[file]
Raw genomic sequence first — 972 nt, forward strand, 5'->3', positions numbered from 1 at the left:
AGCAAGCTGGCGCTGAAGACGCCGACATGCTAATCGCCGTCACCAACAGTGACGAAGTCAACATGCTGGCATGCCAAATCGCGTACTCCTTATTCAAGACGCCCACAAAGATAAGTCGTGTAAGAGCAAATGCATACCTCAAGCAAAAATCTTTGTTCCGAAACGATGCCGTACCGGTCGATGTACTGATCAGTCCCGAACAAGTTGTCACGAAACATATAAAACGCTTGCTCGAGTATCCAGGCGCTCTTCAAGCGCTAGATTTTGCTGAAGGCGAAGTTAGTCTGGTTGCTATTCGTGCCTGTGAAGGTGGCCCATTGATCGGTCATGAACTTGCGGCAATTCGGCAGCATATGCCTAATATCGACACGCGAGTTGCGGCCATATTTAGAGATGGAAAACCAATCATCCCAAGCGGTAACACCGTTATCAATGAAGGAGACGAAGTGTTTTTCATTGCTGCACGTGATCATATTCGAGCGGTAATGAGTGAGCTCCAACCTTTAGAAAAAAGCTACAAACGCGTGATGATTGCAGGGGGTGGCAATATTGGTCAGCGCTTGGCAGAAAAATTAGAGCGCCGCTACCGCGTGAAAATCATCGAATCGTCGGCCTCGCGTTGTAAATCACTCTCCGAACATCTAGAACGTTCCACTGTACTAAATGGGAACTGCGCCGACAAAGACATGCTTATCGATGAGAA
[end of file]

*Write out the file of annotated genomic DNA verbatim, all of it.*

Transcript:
Raw genomic sequence first — 972 nt, forward strand, 5'->3', positions numbered from 1 at the left:
AGCAAGCTGGCGCTGAAGACGCCGACATGCTAATCGCCGTCACCAACAGTGACGAAGTCAACATGCTGGCATGCCAAATCGCGTACTCCTTATTCAAGACGCCCACAAAGATAAGTCGTGTAAGAGCAAATGCATACCTCAAGCAAAAATCTTTGTTCCGAAACGATGCCGTACCGGTCGATGTACTGATCAGTCCCGAACAAGTTGTCACGAAACATATAAAACGCTTGCTCGAGTATCCAGGCGCTCTTCAAGCGCTAGATTTTGCTGAAGGCGAAGTTAGTCTGGTTGCTATTCGTGCCTGTGAAGGTGGCCCATTGATCGGTCATGAACTTGCGGCAATTCGGCAGCATATGCCTAATATCGACACGCGAGTTGCGGCCATATTTAGAGATGGAAAACCAATCATCCCAAGCGGTAACACCGTTATCAATGAAGGAGACGAAGTGTTTTTCATTGCTGCACGTGATCATATTCGAGCGGTAATGAGTGAGCTCCAACCTTTAGAAAAAAGCTACAAACGCGTGATGATTGCAGGGGGTGGCAATATTGGTCAGCGCTTGGCAGAAAAATTAGAGCGCCGCTACCGCGTGAAAATCATCGAATCGTCGGCCTCGCGTTGTAAATCACTCTCCGAACATCTAGAACGTTCCACTGTACTAAATGGGAACTGCGCCGACAAAGACATGCTTATCGATGAGAA